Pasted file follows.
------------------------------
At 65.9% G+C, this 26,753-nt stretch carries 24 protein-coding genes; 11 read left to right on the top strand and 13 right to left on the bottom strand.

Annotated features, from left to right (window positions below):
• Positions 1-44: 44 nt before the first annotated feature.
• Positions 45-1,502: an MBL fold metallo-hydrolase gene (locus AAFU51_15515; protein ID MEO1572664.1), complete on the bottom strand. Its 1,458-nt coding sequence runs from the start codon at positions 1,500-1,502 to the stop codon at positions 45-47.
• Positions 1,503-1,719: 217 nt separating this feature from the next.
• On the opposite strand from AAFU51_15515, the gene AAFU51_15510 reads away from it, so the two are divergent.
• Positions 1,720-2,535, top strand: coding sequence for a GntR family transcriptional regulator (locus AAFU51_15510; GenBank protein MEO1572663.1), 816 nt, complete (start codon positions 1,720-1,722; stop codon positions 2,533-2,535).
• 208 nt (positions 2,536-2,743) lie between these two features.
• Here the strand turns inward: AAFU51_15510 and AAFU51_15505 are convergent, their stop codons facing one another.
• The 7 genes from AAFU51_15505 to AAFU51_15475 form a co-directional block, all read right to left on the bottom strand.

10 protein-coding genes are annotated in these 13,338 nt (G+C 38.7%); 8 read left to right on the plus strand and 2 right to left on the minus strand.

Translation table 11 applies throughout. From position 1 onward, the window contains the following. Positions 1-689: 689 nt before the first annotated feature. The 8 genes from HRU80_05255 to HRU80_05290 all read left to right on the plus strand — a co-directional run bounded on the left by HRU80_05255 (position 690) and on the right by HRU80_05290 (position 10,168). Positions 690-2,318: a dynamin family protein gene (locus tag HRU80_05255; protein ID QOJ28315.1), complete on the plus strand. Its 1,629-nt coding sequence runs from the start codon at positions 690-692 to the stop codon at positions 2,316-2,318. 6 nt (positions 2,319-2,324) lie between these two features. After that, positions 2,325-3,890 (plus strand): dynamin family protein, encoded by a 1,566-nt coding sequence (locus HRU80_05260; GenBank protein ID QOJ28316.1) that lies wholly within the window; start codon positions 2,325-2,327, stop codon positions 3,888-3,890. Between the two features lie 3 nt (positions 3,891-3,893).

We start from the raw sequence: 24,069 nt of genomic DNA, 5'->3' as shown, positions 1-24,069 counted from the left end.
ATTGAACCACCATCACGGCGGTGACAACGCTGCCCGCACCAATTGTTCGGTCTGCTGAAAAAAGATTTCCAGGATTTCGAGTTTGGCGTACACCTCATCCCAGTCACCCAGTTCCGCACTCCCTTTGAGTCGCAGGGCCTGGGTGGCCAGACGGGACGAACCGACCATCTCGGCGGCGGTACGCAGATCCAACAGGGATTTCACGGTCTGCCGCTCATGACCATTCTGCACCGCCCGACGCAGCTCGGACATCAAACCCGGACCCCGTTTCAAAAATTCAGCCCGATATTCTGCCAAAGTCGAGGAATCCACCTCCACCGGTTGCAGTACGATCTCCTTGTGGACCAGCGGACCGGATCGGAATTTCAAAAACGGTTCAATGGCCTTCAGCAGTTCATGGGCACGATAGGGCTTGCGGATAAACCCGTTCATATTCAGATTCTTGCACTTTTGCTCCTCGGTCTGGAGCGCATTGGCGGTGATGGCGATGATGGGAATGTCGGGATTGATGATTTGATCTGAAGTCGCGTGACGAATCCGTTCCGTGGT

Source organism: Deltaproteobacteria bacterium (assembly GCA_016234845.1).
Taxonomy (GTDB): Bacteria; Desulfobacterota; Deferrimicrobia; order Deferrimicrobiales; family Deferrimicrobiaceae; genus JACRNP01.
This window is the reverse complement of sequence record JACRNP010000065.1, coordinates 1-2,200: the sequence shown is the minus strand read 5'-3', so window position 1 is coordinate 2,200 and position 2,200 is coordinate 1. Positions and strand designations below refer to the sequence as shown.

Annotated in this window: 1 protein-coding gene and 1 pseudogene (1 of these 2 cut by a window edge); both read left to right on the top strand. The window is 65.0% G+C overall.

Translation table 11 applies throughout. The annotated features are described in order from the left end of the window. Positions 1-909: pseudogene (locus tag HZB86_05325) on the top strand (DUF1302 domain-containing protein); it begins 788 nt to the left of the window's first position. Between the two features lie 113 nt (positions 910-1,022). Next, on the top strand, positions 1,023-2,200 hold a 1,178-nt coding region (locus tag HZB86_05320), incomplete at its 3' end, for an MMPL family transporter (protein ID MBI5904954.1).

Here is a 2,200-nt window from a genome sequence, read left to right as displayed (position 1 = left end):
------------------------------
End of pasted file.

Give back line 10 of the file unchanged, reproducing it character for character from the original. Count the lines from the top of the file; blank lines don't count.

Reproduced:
• The 7 genes from AAFU51_15505 to AAFU51_15475 form a co-directional block, all read right to left on the bottom strand.